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Normal cells / non-neoplastic findings

Endometrial cells

Reviewer: Xinmin Zhang, M.D., Temple University (see Reviewers page)
Revised: 28 April 2014, last major update August 2010
Copyright: (c) 2006-2010, PathologyOutlines.com, Inc.

Definition / General

● Spontaneously exfoliated endometrial cells are often seen during the first 12 days of the menstrual cycle
● May also be due to hormone replacement therapy (Obstet Gynecol 2002;100:445) or tamoxifen
● Endocervical sampling devices may inadvertently sample the lower uterine segment or endometrium

Clinical features

● Variable association of benign endometrial cells at pap smear with endometrial pathology in postmenopausal women (yes: Am J Clin Path 2005;123:571, Diagn Cytopathol 2001;45:153), (no association: Cancer 2005;105:207, Diagn Cytopathol 2001;25:235)
● Most associated carcinomas are in women age 45+ years (Am J Clin Pathol 2005;124:834)

Cytology description

● Exfoliated endometrial cells often present as small cells arranged in balls with scant cytoplasm, dark nuclei and nuclear molding and fragmentation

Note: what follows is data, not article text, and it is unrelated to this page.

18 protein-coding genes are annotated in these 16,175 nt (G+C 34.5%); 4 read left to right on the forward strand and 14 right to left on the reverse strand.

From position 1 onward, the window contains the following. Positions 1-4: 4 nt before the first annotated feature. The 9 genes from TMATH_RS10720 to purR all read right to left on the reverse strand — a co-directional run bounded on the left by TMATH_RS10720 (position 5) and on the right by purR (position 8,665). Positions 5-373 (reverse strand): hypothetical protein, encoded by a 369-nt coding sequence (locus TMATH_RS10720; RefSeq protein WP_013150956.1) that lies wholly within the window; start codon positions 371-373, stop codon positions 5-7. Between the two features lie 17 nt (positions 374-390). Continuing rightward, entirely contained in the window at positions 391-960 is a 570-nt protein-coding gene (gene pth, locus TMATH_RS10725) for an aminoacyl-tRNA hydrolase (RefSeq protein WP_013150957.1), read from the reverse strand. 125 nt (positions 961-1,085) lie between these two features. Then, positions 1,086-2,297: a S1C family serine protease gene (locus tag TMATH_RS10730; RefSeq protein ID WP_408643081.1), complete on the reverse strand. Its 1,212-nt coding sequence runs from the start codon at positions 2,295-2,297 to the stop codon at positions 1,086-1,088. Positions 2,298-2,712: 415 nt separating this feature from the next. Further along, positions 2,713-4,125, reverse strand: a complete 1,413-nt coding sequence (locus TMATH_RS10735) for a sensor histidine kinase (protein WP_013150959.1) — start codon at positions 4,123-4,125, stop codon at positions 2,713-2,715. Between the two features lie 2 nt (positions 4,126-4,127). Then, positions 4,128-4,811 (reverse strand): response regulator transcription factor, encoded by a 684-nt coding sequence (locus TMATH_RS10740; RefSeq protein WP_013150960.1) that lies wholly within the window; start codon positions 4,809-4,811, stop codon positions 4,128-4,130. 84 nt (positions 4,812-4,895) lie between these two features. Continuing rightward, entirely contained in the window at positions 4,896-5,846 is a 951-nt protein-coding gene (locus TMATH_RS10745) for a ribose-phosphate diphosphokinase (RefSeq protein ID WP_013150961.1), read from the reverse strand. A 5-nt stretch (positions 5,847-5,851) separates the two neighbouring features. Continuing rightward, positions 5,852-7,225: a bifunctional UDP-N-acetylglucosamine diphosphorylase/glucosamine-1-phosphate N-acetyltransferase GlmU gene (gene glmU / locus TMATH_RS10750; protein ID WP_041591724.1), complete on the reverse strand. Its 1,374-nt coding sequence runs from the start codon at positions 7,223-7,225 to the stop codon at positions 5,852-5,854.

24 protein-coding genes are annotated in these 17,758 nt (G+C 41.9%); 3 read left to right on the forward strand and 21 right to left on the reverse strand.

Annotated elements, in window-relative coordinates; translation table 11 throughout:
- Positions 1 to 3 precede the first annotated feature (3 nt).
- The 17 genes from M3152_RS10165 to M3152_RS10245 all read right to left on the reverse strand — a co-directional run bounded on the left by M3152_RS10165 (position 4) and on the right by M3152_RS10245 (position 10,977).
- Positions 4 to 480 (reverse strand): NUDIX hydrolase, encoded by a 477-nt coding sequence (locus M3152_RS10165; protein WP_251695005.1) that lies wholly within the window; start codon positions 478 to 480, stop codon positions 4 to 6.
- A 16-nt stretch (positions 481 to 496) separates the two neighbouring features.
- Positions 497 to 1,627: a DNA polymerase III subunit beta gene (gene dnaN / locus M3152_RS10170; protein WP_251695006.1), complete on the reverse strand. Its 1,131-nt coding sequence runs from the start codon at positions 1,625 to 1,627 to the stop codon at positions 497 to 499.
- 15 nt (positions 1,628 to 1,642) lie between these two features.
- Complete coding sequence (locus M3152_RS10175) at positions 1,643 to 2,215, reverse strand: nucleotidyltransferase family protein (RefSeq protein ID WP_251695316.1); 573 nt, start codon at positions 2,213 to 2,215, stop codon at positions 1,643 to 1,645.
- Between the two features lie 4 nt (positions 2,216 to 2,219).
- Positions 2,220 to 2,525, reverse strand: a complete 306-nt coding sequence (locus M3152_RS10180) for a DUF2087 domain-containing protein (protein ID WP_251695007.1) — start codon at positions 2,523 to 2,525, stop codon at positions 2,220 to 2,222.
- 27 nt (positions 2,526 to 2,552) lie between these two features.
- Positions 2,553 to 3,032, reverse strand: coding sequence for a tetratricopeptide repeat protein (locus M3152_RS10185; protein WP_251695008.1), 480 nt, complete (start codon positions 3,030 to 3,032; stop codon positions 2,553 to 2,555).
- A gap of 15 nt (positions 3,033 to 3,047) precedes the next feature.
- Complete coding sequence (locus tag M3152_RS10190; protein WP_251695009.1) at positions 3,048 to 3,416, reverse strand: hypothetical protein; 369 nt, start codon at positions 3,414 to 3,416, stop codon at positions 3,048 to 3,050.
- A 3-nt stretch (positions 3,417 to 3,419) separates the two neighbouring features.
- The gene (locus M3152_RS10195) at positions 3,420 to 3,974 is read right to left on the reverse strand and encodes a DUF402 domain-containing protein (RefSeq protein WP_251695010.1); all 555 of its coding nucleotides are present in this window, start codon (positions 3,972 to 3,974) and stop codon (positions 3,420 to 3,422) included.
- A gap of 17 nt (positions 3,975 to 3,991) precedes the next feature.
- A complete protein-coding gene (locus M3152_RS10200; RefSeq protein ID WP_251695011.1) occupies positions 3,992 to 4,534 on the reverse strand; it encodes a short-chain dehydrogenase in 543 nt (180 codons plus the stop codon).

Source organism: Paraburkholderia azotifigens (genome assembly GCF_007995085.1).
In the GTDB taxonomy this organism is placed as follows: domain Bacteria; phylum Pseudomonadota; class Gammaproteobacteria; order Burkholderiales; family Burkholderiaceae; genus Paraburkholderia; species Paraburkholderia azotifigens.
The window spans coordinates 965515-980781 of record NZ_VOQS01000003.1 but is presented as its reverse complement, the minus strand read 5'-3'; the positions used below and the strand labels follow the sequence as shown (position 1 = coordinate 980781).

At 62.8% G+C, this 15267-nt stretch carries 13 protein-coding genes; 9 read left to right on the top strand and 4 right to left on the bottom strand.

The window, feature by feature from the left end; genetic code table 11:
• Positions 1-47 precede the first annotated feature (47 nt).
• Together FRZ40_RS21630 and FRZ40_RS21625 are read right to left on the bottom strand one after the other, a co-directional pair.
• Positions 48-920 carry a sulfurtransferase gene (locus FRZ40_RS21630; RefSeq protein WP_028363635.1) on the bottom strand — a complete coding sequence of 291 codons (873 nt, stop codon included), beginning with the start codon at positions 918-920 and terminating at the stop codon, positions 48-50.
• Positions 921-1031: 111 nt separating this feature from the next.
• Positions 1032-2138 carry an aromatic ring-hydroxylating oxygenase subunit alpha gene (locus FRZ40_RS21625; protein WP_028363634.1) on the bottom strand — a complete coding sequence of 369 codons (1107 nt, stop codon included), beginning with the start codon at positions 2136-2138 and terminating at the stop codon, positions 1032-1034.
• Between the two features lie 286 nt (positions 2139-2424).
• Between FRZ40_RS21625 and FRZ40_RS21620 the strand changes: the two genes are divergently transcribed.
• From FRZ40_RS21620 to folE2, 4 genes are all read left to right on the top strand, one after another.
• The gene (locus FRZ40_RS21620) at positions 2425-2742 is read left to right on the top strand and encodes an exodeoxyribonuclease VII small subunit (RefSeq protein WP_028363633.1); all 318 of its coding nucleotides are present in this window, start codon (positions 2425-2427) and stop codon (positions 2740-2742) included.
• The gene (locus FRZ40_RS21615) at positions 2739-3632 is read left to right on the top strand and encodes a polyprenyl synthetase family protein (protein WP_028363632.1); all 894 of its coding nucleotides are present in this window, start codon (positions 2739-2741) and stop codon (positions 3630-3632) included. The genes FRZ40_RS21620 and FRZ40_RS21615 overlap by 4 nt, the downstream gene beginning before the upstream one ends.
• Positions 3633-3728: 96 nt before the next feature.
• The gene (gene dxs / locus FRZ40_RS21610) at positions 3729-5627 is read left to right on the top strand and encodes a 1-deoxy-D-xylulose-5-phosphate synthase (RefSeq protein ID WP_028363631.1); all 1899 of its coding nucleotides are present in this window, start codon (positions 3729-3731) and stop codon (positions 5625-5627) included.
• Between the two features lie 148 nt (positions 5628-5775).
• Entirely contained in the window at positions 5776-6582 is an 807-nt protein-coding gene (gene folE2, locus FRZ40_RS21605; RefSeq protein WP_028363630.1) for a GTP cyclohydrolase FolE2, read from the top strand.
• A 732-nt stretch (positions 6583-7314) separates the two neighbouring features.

● Abraded endometrial cells may present as large and small tissue fragments with glands and stromal cells
● Resemble histiocytes
● Easier to identify if in clusters

Cytology images


IUD related changes

Contributed by Dr. Marilin Rosa, University of Florida (USA)

Thin Prep of normal endometrial group-postmenstrual cycle, contributed by Dr. Carmen Luz, Spain:

Differential diagnosis

● Adenocarcinoma in situ
● Small cell carcinoma
● Small cell squamous cell carcinoma

End of Cervix-cytology > Normal cells / non-neoplastic findings > Endometrial cells

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